[Editor’s Note: This week Jake finishes the thoughts he began last week in the post, Grace vs. Legalism: Finding Balance.]Let’s lay a bit of ground work before we start. I don’t have all of the answers for what abiding means. Further, I have more questions than answers, so don’t take this as “Jake’s Perfect Formula for Living a Peaceful and Tranquil Christian Existence.” Consider it a diary entry for myself.
In John 15 Jesus talks a lot about abiding. In fact, in one way or another, He says it 6 times in verses 4 through 10. One of those times He says, “If you keep my commandments you will abide in my love.”
So it’s simple! Do everything that Jesus ever said—and do it perfectly—and you’ll be abiding!
But that sounds law-ish. I can’t help it. It sounds like marching orders and list-making, and that sounds a lot like busy work.
Abiding sounds more existential. The word also means “stay” or “remain” and has also been translated as “endure.” Sorry to go nerd-a-thon about it, but I suffered through 4 semesters of Greek and have flashbacks from time to time.
Jesus started out His monologue in John 15 by talking about vines and fruit.
The picture He gave was that He is the true vine and we are the branches that grow from Him. If a branch breaks from the vine it withers and dies, but if it remains attached to the branch it’ll flourish and bear fruit.
It wasn’t Jesus saying that I have to follow all of the rules and demands that He ever spoke or I’ll be cast out, but that my health as a branch is directly related to how I abide in Jesus. If I try to abide or endure in Him, but don’t follow the instructions He gave it’s nonsensical to think that I’ll thrive.
The big picture Jesus gave and the things He spoke of were to citizens of the Kingdom of God who happened to be living in a different kingdom at the time. Look at the Sermon on the Mount and see if that’s the normal rulebook for living on earth. So if we are supposed to be abiding in Him and He in us, it doesn’t make sense to orient our lives according to standards He doesn’t set or exist by.
And that’s why it’s not a set of rules.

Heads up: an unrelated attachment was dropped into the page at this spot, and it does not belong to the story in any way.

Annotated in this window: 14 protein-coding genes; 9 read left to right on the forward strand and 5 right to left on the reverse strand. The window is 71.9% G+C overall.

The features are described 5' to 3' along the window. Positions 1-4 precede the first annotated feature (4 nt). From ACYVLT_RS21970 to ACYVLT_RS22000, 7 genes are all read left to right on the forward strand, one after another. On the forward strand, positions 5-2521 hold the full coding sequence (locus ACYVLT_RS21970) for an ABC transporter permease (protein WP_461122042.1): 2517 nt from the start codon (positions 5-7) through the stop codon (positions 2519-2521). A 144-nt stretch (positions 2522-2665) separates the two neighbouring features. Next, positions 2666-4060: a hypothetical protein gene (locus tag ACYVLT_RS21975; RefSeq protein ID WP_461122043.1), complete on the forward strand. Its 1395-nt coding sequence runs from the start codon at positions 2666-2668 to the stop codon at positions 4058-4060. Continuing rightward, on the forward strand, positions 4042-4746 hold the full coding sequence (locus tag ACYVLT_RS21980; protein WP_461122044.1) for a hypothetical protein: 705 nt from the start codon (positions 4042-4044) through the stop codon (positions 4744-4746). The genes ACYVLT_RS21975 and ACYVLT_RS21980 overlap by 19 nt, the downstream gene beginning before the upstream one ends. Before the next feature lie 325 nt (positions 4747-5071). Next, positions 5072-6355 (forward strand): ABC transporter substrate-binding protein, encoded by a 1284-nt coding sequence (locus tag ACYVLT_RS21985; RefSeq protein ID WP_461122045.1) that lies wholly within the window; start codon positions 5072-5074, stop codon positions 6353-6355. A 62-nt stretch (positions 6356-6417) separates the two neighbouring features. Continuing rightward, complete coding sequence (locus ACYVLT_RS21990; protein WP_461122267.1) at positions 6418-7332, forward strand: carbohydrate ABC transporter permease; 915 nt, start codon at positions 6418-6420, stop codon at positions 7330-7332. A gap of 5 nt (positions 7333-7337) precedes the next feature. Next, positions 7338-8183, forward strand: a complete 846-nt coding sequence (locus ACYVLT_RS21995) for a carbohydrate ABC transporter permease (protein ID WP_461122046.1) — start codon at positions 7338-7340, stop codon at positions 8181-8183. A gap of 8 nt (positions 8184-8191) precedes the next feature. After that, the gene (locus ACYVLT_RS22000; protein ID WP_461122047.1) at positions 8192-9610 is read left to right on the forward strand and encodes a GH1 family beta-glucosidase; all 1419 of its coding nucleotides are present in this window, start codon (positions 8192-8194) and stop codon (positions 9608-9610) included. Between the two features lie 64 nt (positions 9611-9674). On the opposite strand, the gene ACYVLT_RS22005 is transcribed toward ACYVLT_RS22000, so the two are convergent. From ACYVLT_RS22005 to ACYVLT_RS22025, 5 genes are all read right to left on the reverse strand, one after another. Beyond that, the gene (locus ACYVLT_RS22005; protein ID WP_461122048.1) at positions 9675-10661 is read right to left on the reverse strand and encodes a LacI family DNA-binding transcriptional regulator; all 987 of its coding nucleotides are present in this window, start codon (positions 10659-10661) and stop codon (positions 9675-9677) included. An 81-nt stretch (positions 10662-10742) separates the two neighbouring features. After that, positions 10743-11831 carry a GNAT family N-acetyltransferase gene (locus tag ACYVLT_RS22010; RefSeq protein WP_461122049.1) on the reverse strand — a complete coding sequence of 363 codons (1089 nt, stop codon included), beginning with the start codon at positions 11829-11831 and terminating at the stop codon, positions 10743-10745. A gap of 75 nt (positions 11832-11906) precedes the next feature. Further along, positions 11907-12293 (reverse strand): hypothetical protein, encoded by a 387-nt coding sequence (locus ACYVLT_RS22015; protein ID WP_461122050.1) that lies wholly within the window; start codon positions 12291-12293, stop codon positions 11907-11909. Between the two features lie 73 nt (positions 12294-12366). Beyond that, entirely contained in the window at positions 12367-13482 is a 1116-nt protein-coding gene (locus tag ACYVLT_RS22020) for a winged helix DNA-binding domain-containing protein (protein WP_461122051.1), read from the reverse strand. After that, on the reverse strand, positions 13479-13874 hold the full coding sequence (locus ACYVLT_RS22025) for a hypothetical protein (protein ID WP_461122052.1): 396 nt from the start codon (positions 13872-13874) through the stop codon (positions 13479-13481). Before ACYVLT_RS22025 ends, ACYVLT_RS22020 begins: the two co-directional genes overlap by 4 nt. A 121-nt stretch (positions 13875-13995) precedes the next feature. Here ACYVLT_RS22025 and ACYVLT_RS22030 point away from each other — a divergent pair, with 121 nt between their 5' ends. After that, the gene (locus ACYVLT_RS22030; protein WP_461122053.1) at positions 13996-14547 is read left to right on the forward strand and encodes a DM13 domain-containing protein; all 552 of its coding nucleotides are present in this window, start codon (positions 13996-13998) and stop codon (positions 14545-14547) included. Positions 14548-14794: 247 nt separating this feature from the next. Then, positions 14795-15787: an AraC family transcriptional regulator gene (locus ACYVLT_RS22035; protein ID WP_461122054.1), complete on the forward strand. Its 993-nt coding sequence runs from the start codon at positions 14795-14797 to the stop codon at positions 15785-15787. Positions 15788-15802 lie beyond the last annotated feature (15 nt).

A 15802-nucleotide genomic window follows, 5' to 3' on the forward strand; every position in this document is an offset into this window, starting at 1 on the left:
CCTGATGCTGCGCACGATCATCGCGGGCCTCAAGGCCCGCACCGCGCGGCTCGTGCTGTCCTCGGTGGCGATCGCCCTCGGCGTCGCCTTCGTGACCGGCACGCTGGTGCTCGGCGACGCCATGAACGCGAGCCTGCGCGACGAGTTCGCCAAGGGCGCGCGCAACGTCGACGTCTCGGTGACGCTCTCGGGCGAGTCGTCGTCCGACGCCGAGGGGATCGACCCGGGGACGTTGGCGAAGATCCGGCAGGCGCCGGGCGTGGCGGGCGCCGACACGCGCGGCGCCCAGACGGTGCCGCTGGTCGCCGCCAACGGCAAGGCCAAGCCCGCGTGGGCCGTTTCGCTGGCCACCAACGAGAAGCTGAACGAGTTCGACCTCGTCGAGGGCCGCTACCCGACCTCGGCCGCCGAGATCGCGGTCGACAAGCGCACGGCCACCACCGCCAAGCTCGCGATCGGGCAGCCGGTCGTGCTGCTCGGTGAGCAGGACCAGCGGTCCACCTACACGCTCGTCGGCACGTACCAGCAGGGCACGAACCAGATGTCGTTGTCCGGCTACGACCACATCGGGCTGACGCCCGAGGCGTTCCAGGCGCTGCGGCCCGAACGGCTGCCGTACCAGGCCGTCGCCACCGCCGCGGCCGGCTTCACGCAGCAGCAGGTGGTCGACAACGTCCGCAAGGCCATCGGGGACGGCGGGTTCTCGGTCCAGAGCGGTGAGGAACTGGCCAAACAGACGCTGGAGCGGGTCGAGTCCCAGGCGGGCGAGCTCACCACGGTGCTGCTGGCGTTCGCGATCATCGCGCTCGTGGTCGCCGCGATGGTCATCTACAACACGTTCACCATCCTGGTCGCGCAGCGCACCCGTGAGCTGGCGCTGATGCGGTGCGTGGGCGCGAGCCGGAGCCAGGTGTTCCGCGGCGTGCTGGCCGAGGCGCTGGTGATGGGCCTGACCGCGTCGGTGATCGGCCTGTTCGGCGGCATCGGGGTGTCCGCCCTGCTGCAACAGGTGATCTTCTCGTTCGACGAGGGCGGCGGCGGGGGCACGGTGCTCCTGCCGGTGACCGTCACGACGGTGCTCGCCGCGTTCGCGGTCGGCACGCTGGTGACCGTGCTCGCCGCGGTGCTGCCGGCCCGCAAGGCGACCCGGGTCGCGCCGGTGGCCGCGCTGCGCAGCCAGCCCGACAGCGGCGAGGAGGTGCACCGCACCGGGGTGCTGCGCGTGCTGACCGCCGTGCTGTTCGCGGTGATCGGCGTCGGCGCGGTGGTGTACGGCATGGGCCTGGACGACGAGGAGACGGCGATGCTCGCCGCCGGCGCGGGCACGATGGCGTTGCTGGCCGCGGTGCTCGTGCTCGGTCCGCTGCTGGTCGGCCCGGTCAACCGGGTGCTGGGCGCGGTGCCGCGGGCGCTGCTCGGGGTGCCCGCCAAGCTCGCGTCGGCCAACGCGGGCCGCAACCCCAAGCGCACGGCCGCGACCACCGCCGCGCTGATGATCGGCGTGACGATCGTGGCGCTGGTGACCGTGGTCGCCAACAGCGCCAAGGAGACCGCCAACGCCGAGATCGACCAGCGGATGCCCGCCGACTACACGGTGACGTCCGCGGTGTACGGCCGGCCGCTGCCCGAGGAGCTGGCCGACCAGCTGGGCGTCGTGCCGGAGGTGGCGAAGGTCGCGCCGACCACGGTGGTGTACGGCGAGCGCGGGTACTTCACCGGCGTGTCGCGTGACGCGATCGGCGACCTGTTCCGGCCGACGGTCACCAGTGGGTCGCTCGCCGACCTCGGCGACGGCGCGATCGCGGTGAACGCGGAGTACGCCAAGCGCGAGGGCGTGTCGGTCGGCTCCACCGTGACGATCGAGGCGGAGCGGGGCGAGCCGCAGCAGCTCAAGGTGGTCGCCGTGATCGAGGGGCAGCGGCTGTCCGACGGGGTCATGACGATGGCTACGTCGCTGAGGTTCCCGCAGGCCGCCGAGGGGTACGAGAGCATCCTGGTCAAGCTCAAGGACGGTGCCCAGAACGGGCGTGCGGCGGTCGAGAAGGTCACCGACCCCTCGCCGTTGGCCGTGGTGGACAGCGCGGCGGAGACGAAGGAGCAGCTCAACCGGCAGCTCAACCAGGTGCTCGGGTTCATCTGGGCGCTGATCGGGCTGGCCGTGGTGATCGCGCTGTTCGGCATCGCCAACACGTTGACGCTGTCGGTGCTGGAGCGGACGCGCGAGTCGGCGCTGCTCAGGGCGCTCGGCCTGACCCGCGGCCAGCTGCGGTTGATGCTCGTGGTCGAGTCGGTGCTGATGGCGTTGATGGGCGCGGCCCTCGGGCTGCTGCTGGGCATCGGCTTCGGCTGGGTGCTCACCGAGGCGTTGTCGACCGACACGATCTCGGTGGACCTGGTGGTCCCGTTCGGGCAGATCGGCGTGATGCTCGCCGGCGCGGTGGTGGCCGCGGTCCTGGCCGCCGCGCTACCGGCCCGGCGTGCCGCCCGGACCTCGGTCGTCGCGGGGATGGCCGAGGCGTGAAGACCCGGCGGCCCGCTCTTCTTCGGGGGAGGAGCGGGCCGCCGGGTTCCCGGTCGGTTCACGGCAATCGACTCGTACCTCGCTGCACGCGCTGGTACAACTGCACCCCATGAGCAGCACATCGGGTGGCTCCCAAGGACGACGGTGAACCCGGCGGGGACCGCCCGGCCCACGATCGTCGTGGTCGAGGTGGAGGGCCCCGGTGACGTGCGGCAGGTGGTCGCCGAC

It’s a set of resources—a set of resources to eliminate the difficulties and hindrances that would keep us from growing strongly and abiding well. Turn it into law and sin management, and you’ll be turning something organic into something mechanical. And Jesus pointed out how important it is to abide several times; He only said to keep His commandments once.
Looking at abiding while keeping grace in mind means it is completely to my benefit to bear as much fruit as possible, and that can’t be done apart from my connection to Jesus. So I embrace my imperfection and faults because what my life produces depends on my health as a branch.
I don’t fix my sinfulness by trying to clean myself up so I can be less ashamed when I try to abide.
It means by admitting what is shameful (repentance), I seek to abide and eventually see my life produce less sin and more good. After all, it says that God is the vinedresser and the one who prunes, so why would I put myself in the place to do God’s work for Him?
This abiding concept boils down to just living.
If you are a part of Christ, then seek that relationship out. After all, we say we believe He’s alive, right? Then treat him like it. Don’t worry about your mess-ups because you’re far worse than you think. I am too.
But the better I am at just abiding, the more I want to abide.
That’s how you get better. But you’ll be so busy enjoying the abiding that you may not even notice. That’s what grace means. Jesus’ sacrifice allows you to abide in Him.
Just so this post isn’t too fluffy, look at what John 15 says about not abiding. Between you and me abiding sounds a lot better than the alternative.
*Photo credit: Roberto Verzo